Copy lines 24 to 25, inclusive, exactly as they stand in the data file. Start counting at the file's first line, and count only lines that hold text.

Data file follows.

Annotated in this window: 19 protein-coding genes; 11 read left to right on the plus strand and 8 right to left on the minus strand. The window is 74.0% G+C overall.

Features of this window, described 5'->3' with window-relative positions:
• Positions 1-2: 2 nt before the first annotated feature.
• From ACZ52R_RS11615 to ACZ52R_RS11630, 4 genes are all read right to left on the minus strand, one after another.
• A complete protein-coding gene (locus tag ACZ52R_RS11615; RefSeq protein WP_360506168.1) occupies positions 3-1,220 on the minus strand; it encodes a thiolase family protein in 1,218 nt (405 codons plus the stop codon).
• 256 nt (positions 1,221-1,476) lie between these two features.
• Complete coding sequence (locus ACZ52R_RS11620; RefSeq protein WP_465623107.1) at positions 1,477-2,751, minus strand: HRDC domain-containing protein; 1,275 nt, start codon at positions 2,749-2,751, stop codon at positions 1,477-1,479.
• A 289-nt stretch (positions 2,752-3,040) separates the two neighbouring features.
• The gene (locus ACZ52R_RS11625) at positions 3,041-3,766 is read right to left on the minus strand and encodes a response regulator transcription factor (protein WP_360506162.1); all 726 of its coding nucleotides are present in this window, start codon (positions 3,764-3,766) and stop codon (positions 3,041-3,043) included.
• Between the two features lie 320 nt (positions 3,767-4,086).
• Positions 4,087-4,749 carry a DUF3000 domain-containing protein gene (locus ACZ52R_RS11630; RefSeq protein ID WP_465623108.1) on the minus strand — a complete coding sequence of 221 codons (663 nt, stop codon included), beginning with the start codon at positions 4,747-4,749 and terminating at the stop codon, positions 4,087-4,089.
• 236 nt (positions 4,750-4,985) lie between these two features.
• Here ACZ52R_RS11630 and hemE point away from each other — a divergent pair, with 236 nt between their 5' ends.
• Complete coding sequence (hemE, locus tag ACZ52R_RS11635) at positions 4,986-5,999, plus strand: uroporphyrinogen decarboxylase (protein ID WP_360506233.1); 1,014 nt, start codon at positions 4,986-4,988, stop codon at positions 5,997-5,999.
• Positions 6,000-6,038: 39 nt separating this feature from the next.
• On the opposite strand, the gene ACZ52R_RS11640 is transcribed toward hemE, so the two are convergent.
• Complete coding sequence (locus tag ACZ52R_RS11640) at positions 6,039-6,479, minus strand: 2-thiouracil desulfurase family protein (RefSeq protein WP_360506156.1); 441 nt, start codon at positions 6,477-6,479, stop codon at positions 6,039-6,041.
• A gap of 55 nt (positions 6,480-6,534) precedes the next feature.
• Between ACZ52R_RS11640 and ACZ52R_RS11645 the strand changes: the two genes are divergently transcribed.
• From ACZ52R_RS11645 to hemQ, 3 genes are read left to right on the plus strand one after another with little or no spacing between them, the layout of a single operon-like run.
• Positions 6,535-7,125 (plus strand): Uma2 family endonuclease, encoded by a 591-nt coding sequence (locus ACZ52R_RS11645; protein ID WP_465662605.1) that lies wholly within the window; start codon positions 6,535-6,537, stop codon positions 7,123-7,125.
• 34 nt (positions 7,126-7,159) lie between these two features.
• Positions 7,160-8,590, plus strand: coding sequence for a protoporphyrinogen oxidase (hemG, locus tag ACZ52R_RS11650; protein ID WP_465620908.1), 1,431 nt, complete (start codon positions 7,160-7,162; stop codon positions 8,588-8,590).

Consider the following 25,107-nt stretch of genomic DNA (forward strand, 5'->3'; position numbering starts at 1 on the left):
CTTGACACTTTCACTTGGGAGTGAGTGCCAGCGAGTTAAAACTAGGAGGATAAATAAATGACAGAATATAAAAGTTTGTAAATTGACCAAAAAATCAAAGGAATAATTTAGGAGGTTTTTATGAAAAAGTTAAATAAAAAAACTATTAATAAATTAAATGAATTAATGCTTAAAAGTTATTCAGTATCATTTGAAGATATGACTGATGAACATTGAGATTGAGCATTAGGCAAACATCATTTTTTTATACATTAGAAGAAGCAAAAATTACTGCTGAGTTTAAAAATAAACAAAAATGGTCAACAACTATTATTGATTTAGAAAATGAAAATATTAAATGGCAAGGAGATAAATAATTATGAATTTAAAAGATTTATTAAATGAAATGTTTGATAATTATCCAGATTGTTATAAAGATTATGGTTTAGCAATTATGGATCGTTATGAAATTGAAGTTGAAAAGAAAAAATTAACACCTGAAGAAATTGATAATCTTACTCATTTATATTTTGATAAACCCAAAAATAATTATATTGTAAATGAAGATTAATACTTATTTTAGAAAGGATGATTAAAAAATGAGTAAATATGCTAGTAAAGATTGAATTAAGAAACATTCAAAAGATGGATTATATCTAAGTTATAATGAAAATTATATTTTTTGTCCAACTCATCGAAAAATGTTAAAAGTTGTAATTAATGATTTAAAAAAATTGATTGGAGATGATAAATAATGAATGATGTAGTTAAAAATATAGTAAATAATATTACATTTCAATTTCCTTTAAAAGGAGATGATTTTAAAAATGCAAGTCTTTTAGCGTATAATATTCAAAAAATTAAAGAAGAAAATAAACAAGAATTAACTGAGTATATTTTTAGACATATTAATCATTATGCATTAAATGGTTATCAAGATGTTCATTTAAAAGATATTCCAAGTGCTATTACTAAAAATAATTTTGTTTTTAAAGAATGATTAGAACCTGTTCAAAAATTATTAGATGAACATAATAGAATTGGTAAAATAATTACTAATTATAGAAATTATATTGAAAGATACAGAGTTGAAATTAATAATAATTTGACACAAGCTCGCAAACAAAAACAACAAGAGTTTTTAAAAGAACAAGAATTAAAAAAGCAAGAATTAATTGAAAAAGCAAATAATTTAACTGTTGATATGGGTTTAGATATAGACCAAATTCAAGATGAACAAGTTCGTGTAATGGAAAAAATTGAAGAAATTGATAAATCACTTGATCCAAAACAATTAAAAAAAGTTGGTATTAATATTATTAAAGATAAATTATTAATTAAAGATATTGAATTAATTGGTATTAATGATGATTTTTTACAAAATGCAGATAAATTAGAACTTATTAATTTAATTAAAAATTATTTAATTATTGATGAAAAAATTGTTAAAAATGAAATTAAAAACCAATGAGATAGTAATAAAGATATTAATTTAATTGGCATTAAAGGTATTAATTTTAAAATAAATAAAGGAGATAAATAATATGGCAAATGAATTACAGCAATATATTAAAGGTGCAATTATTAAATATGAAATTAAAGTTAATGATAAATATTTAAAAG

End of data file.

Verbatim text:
Consider the following 25,107-nt stretch of genomic DNA (forward strand, 5'->3'; position numbering starts at 1 on the left):
CTTGACACTTTCACTTGGGAGTGAGTGCCAGCGAGTTAAAACTAGGAGGATAAATAAATGACAGAATATAAAAGTTTGTAAATTGACCAAAAAATCAAAGGAATAATTTAGGAGGTTTTTATGAAAAAGTTAAATAAAAAAACTATTAATAAATTAAATGAATTAATGCTTAAAAGTTATTCAGTATCATTTGAAGATATGACTGATGAACATTGAGATTGAGCATTAGGCAAACATCATTTTTTTATACATTAGAAGAAGCAAAAATTACTGCTGAGTTTAAAAATAAACAAAAATGGTCAACAACTATTATTGATTTAGAAAATGAAAATATTAAATGGCAAGGAGATAAATAATTATGAATTTAAAAGATTTATTAAATGAAATGTTTGATAATTATCCAGATTGTTATAAAGATTATGGTTTAGCAATTATGGATCGTTATGAAATTGAAGTTGAAAAGAAAAAATTAACACCTGAAGAAATTGATAATCTTACTCATTTATATTTTGATAAACCCAAAAATAATTATATTGTAAATGAAGATTAATACTTATTTTAGAAAGGATGATTAAAAAATGAGTAAATATGCTAGTAAAGATTGAATTAAGAAACATTCAAAAGATGGATTATATCTAAGTTATAATGAAAATTATATTTTTTGTCCAACTCATCGAAAAATGTTAAAAGTTGTAATTAATGATTTAAAAAAATTGATTGGAGATGATAAATAATGAATGATGTAGTTAAAAATATAGTAAATAATATTACATTTCAATTTCCTTTAAAAGGAGATGATTTTAAAAATGCAAGTCTTTTAGCGTATAATATTCAAAAAATTAAAGAAGAAAATAAACAAGAATTAACTGAGTATATTTTTAGACATATTAATCATTATGCATTAAATGGTTATCAAGATGTTCATTTAAAAGATATTCCAAGTGCTATTACTAAAAATAATTTTGTTTTTAAAGAATGATTAGAACCTGTTCAAAAATTATTAGATGAACATAATAGAATTGGTAAAATAATTACTAATTATAGAAATTATATTGAAAGATACAGAGTTGAAATTAATAATAATTTGACACAAGCTCGCAAACAAAAACAACAAGAGTTTTTAAAAGAACAAGAATTAAAAAAGCAAGAATTAATTGAAAAAGCAAATAATTTAACTGTTGATATGGGTTTAGATATAGACCAAATTCAAGATGAACAAGTTCGTGTAATGGAAAAAATTGAAGAAATTGATAAATCACTTGATCCAAAACAATTAAAAAAAGTTGGTATTAATATTATTAAAGATAAATTATTAATTAAAGATATTGAATTAATTGGTATTAATGATGATTTTTTACAAAATGCAGATAAATTAGAACTTATTAATTTAATTAAAAATTATTTAATTATTGATGAAAAAATTGTTAAAAATGAAATTAAAAACCAATGAGATAGTAATAAAGATATTAATTTAATTGGCATTAAAGGTATTAATTTTAAAATAAATAAAGGAGATAAATAATATGGCAAATGAATTACAGCAATATATTAAAGGTGCAATTATTAAATATGAAATTAAAGTTAATGATAAATATTTAAAAG